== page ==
The redemption process may take longer than the eight days granted by law. While you do not have an absolute right to additional time to redeem, you may seek additional time to redeem by filing a motion to stay confirmation. Whether you are granted additional time to redeem is in the sole discretion of the judge assigned to the case.
As part of the decree of foreclosure, the purchaser at the judicial sale is awarded a "writ of possession.” This allows the purchaser to evict the former owners of the home without the need to file a separate eviction case. The purchaser must notify the Sheriff’s Department that he or she desires to have the previous owner evicted. At this point a representative of the Sheriff’s Department will notify the previous owners of the house in question of the date by which they must vacate the premises, usually within 30 days of notification.
If the property owner needs more time to move, the property owner may file a motion for extension of eviction date. Whether you are granted an extension of time is in sole discretion of the judge.
Once the plaintiff and any other parties who have claimed a lien on the property have been paid out of the sale proceeds, the party who owned the property at the time of sale is entitled to any remaining funds. In order to receive these funds, the owner of the property at the time of sale must file a motion to distribute balance of funds with the Clerk of Courts. If the property owner has died, the heirs of the property owner may be entitled to the funds. To obtain these funds, the heirs must file a motion of heir of property owner to intervene to receive funds of sale in addition to a motion to distribute balance of funds.
A partition case is an action by which a co-owner requests division of property. In most cases physical division of the property is not possible. In such cases, the property will be sold at sheriff’s auction and the proceeds divided among the owners in proportion to their respective interest in the property.
Partition Related Links: Partition Action Flow Chart, Partition Stipulation Form
A quiet title case is filed against a person who claims an interest in property that is allegedly invalid and is adverse to the property owner. Examples of such interests include encroachments by fences or buildings and unreleased but paid mortgages or judgment liens. If the party seeking to quiet title proves that the interest is invalid, the court will declare the interest null and void.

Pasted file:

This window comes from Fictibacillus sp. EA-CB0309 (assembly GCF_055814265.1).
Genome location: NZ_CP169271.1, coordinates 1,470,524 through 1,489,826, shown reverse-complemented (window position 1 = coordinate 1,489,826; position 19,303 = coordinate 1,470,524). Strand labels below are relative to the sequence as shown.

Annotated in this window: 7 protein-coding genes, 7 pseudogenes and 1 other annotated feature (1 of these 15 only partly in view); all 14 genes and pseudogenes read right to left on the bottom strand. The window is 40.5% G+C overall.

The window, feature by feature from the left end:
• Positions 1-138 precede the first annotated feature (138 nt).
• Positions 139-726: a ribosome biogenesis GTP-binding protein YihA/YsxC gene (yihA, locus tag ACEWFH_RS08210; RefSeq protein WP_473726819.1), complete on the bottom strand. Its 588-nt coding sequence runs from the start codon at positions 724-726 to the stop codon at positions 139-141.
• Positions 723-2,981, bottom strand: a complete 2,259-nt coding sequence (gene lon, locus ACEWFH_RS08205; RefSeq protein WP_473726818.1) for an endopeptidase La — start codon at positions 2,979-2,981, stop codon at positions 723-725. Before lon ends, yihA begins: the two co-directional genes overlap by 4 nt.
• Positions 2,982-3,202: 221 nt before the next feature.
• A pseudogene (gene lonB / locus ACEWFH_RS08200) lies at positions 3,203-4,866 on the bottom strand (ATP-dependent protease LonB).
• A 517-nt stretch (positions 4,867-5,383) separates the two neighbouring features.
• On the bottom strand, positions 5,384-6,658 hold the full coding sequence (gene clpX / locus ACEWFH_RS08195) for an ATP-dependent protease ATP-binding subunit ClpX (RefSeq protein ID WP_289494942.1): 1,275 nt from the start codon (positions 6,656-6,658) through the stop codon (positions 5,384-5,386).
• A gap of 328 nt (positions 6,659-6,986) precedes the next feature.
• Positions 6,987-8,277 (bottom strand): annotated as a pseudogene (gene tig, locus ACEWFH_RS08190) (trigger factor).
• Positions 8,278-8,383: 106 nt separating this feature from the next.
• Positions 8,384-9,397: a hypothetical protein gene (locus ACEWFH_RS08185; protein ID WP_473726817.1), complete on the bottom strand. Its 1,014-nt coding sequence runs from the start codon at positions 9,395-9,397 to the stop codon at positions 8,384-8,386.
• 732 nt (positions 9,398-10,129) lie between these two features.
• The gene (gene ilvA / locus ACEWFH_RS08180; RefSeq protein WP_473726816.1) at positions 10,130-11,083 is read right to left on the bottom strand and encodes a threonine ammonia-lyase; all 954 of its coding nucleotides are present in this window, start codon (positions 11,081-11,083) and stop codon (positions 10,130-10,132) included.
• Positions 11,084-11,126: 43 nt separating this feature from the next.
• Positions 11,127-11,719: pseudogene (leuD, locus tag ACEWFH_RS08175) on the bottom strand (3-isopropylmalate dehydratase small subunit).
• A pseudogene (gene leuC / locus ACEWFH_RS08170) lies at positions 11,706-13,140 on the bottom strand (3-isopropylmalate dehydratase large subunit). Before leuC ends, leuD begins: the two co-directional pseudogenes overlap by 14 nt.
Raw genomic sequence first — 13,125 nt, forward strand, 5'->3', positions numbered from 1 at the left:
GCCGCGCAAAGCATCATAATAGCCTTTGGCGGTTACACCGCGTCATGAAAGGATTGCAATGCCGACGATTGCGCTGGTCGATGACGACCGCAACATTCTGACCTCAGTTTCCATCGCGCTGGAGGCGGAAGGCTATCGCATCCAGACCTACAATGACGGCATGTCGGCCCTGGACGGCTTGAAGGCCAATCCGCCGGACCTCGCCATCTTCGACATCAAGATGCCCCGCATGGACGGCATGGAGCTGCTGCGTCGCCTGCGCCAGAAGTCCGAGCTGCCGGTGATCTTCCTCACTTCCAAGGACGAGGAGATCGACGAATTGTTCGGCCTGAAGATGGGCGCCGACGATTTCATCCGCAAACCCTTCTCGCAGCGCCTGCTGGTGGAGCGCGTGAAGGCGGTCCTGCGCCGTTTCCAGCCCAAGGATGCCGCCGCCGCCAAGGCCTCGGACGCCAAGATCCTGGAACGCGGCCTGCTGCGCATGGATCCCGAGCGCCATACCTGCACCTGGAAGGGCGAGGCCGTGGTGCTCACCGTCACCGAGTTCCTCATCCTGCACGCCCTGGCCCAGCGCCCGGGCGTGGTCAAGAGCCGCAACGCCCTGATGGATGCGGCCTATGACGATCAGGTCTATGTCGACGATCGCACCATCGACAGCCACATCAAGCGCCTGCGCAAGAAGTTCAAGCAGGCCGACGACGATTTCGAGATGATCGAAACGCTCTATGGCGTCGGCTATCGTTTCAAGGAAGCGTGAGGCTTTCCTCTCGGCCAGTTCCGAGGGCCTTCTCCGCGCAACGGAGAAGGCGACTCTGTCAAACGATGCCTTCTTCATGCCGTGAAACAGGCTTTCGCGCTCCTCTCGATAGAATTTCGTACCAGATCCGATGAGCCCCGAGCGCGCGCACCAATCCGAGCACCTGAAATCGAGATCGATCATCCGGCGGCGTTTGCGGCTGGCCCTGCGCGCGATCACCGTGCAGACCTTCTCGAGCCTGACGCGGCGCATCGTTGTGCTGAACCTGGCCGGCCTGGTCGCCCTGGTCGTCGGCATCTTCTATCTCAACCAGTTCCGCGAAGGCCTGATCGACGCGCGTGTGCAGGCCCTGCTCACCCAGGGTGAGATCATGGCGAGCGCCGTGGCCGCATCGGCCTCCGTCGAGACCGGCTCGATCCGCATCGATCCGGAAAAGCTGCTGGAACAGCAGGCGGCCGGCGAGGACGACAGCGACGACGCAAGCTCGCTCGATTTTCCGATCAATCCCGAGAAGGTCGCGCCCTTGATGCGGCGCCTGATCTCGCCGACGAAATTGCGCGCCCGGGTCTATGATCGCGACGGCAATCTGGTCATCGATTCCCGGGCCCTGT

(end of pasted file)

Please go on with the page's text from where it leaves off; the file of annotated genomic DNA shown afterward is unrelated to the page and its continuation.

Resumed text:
II) Frequently Asked Questions by Judicial Sale Purchasers/Sheriff's Sales
Sheriff’s sales are public auctions resulting from court orders where property is sold to the highest bidder.
The sales are conducted in the Justice Center Auditorium on the first floor of the Justice Center, 1200 Ontario Street, Cleveland, Ohio 44113. The sales take place every Monday at 8:30 a.m. unless Monday is a holiday in which case the sale will be conducted on Tuesday at 8:30 a.m.
Yes. The minimum bid is an amount equal to 2/3 of the appraised value of the property, except in sales that result from real estate tax cases. In real estate tax cases, the minimum bid is equal to the taxes owed and court costs.
In residential mortgage foreclosures, if the property is not sold in a first sale for want of bidders, a second sale of the property will be held with no minimum bid.
In residential foreclosures, deposit requirements are set by R.C. 2329.211(A)(1)-(3) and vary depending on the appraised value of the property. If the judgment creditor is the purchaser as the sheriff’s sale, the purchaser will not be required to make a deposit.